Detention of journalists for spreading disinformation
Thousands of citizens, Montenegrin sovereignists and supporters of patriotic organisations protested on 28th December 2020 when proposed changes by new Montenegrin government to the contested Freedom of Religion Law were being discussed (see previous updates on the law). The Serbian Orthodox Church condemned the law, arguing that it was designed to strip the church of its property. The protestors expressed their anger towards the new government’s proposed changes as 41 deputies of the ruling coalition backed the amendments to the law. While the protest was unannounced, it took place peacefully.
In January 2021, President Milo Dukanovi refused to approve the amendments to the controversial law and sent it back to Parliament.
In a separate development, five thousand Montenegrins demanded the resignation of the health minister. The demonstrators condemned the government’s inability to secure a COVID-19 vaccine, especially in the context of the rising number of positive cases. Due to the pandemic, the measures in force allow registered public gatherings of up to 25 people, lasting no longer than 60 minutes, with mandatory distance between participants.
Amid protest walks by the Serbian Orthodox Church followers and following the adoption of the contentious Law on Freedom of Religion or Belief, authorities arrested, detained, and fined several journalists, political activists and private citizens for posting critical comments against government officials on social media. Cases include:
- On 5th January 2021, police detained Anđela Đikanović from the online portal FOS Media and charged her with “causing panic and disorder” after she published a news report (later retracted) which was deemed “fake” by government.
- On 12th January 2021, the editors in chief of the Montenegro-based pro-Serbian and pro-Russian online portals IN4S and Borba, Gojko Raicevic and Drazen Zivkovic, were detained and charged with causing panic and disorder due to a report about an explosion in a villa used by government officials, which was disputed as false by authorities. The Committee to Protect Journalists condemned the arrests.
“Montenegrin authorities must immediately drop all criminal charges against journalists Dražen Živković and Gojko Raičević. Journalists should not face criminal charges for their work; authorities should seek civil remedies, and reform Montenegro’s criminal incitement laws,”- CPJ’s Europe and Central Asia program coordinator, Gulnoza Said, in New York.
- On 23rd January 2021, Milija Goranovic was fined 500 euros ($600) for posting an allegedly insulting comment on Facebook about the national police chief.
#Montenegro Cracking down on fake news does not and will never justify to arrest a journalist. @RSF_inter asks local authorities to immediately release @fosmedia_me 's editor in chief Andjela Djikanovic and to make sure journalists keep working in a suitable environment— RSF in English (@RSF_en) January 6, 2020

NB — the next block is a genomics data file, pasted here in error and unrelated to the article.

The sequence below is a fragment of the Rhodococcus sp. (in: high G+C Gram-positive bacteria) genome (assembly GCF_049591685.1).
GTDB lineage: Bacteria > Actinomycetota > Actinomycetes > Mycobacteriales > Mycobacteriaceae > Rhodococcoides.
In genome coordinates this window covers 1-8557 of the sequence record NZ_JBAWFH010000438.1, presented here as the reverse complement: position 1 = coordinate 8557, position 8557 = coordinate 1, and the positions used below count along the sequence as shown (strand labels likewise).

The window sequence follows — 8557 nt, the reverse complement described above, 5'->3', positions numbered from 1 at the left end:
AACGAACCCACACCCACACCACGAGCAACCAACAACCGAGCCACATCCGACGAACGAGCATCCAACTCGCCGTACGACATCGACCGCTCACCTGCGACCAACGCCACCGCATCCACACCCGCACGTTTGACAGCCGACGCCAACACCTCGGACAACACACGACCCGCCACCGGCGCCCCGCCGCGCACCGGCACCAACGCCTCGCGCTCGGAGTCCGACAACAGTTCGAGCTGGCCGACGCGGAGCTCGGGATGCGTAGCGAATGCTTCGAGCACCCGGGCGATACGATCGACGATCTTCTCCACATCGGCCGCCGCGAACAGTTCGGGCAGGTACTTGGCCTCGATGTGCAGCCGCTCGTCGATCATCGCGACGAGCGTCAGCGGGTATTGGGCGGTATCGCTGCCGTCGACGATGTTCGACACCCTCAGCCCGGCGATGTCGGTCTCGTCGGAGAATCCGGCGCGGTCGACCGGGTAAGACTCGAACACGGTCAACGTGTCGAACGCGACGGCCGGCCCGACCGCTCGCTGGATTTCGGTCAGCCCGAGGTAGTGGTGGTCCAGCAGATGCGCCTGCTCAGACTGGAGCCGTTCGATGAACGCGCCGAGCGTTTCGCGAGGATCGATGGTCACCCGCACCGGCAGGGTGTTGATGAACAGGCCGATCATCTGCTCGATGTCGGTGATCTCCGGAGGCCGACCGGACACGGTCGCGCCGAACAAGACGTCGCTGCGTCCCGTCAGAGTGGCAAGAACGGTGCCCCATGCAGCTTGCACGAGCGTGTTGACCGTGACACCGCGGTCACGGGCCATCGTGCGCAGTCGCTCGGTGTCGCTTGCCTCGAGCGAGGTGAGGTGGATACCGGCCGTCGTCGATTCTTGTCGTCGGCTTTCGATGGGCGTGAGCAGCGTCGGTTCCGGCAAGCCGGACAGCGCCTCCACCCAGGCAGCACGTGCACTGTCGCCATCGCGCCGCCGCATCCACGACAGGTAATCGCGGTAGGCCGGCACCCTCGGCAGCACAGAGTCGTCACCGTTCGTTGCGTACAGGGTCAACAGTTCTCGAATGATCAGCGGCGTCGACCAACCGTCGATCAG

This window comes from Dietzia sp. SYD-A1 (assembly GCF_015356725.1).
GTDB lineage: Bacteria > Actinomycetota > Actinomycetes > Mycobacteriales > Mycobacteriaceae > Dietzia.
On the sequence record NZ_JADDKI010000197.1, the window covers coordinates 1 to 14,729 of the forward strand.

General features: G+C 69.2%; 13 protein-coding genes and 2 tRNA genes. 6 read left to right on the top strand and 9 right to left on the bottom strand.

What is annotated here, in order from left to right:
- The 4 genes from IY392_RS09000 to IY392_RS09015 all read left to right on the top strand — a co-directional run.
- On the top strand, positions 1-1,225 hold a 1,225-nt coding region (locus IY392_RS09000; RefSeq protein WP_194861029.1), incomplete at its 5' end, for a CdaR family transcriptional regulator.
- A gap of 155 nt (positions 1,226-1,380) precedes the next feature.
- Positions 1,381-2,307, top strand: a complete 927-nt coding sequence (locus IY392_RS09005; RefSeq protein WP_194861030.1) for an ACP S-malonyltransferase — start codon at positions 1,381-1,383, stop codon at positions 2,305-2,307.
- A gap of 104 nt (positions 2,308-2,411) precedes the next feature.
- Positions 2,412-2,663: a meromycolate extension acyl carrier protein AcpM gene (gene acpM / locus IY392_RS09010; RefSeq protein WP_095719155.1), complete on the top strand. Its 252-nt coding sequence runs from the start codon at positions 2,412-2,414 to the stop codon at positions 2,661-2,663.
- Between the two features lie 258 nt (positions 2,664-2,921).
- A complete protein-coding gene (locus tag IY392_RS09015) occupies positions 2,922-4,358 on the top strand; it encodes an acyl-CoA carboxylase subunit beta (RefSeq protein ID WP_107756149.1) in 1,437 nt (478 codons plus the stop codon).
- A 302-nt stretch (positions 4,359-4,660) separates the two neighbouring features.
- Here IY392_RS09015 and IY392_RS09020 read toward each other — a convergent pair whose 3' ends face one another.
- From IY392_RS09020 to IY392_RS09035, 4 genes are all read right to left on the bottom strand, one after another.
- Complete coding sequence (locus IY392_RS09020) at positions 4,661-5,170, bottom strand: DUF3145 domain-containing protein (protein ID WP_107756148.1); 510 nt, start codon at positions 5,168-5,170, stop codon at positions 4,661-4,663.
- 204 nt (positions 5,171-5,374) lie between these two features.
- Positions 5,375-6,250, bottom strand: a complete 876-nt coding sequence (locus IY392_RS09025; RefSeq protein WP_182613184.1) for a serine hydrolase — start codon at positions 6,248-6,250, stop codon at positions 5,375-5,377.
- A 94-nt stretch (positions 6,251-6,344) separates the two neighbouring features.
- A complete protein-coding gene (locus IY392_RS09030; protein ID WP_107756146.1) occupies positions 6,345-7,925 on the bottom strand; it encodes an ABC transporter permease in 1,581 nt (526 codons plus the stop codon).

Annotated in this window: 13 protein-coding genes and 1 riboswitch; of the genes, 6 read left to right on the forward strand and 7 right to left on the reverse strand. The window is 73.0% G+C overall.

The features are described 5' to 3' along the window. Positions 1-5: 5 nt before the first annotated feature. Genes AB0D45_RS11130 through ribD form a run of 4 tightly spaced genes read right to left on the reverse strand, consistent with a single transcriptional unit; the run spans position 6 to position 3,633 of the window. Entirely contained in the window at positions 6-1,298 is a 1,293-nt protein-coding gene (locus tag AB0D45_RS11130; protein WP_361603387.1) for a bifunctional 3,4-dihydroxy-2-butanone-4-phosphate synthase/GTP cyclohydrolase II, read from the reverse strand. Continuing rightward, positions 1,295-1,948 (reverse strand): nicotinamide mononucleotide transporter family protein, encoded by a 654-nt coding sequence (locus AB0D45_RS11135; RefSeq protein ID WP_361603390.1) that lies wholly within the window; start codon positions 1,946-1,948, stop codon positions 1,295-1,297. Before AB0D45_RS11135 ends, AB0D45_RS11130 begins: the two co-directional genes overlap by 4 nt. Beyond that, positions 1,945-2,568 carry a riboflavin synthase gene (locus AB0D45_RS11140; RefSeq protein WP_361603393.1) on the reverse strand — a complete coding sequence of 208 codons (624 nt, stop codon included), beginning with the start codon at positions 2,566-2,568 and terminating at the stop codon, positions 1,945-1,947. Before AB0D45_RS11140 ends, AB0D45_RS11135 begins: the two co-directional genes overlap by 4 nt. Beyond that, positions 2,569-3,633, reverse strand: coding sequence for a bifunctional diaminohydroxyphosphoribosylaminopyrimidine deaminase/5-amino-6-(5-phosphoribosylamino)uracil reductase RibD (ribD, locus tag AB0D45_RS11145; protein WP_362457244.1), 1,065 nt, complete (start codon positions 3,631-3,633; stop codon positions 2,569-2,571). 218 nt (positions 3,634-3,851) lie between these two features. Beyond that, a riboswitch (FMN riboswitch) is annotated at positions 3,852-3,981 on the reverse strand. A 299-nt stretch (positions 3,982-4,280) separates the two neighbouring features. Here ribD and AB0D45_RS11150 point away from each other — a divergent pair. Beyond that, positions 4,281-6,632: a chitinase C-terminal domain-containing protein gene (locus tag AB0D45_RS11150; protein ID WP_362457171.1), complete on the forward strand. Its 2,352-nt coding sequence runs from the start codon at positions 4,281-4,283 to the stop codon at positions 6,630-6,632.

Montenegrin authorities should immediately drop charges against Dražen Živković and Gojko Raičević and cease pursuing criminal cases against journalists.https://t.co/3LvRpItlac— Committee to Protect Journalists (@pressfreedom) January 13, 2020
Later, in the wake of the parliamentary elections, Montenegrin political scientist Ljubomir Filipovic reported threats against him and his family to the police, after he spoke critically about the new government.
On the anniversary marking 150 years of journalism in Montenegro, journalists stressed the worrying social and material status of media workers, the attacks on investigative journalism, and all the unsolved cases of murders and attacks on journalists - from the murder of Dusko Jovanovic 17 years ago, to the wounding of journalist Olivera Lakic in May 2018. In regard to the latter, special state prosecutor Sasa Cadjenovic announced during a press conference on 24th December 2020 that two suspects were arrested for planning the murder of the journalist on 24th December 2020, while the others are in prison. It was announced at the conference that the accused were offered 150,000 euros for her murder because “she knows something”. The perpetrators of the attempted murder, however, have still not been found.
#Montenegro: The attempted murder of @Vijestime reporter @OliveraMN was prevented by security forces. She was targeted and wounded twice for her work on corruption in the past. #CFWIJ is horrified by this brutal attack on Olivera. We demand authorities to protect the journalist. pic.twitter.com/c39kcOy33u— #WomenInJournalism (@CFWIJ) January 21, 2021
In a related development, the Centre for Democracy and Human Rights released a report which found that half of the Montenegrin population do not trust the media. It reported that television is the most dominant media, followed by social media. A major concern of the Montenegrin people was fake news and the belief that the media is not independent in relation to various actors.